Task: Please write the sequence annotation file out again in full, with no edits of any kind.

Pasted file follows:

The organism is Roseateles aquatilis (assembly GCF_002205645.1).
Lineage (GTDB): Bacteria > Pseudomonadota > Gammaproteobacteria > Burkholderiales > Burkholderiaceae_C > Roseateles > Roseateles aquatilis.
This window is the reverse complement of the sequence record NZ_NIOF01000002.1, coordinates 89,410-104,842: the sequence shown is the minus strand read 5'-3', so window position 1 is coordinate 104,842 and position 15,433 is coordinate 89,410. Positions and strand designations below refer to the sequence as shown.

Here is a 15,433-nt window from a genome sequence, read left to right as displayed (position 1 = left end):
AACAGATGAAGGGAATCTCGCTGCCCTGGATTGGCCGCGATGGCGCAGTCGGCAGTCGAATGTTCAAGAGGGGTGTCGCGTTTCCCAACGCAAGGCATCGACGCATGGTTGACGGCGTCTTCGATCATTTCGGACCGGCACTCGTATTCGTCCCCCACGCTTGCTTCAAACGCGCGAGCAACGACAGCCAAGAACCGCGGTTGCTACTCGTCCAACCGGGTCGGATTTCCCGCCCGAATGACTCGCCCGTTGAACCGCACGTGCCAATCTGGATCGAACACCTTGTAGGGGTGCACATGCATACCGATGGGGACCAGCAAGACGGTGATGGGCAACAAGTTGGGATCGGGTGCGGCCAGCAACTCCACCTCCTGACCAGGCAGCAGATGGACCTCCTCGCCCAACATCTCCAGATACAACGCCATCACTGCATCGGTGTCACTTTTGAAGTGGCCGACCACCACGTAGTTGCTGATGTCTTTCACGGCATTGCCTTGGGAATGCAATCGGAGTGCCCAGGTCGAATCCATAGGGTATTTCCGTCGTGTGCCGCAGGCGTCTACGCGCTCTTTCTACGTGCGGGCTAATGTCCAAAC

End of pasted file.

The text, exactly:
The organism is Roseateles aquatilis (assembly GCF_002205645.1).
Lineage (GTDB): Bacteria > Pseudomonadota > Gammaproteobacteria > Burkholderiales > Burkholderiaceae_C > Roseateles > Roseateles aquatilis.
This window is the reverse complement of the sequence record NZ_NIOF01000002.1, coordinates 89,410-104,842: the sequence shown is the minus strand read 5'-3', so window position 1 is coordinate 104,842 and position 15,433 is coordinate 89,410. Positions and strand designations below refer to the sequence as shown.

Here is a 15,433-nt window from a genome sequence, read left to right as displayed (position 1 = left end):
AACAGATGAAGGGAATCTCGCTGCCCTGGATTGGCCGCGATGGCGCAGTCGGCAGTCGAATGTTCAAGAGGGGTGTCGCGTTTCCCAACGCAAGGCATCGACGCATGGTTGACGGCGTCTTCGATCATTTCGGACCGGCACTCGTATTCGTCCCCCACGCTTGCTTCAAACGCGCGAGCAACGACAGCCAAGAACCGCGGTTGCTACTCGTCCAACCGGGTCGGATTTCCCGCCCGAATGACTCGCCCGTTGAACCGCACGTGCCAATCTGGATCGAACACCTTGTAGGGGTGCACATGCATACCGATGGGGACCAGCAAGACGGTGATGGGCAACAAGTTGGGATCGGGTGCGGCCAGCAACTCCACCTCCTGACCAGGCAGCAGATGGACCTCCTCGCCCAACATCTCCAGATACAACGCCATCACTGCATCGGTGTCACTTTTGAAGTGGCCGACCACCACGTAGTTGCTGATGTCTTTCACGGCATTGCCTTGGGAATGCAATCGGAGTGCCCAGGTCGAATCCATAGGGTATTTCCGTCGTGTGCCGCAGGCGTCTACGCGCTCTTTCTACGTGCGGGCTAATGTCCAAAC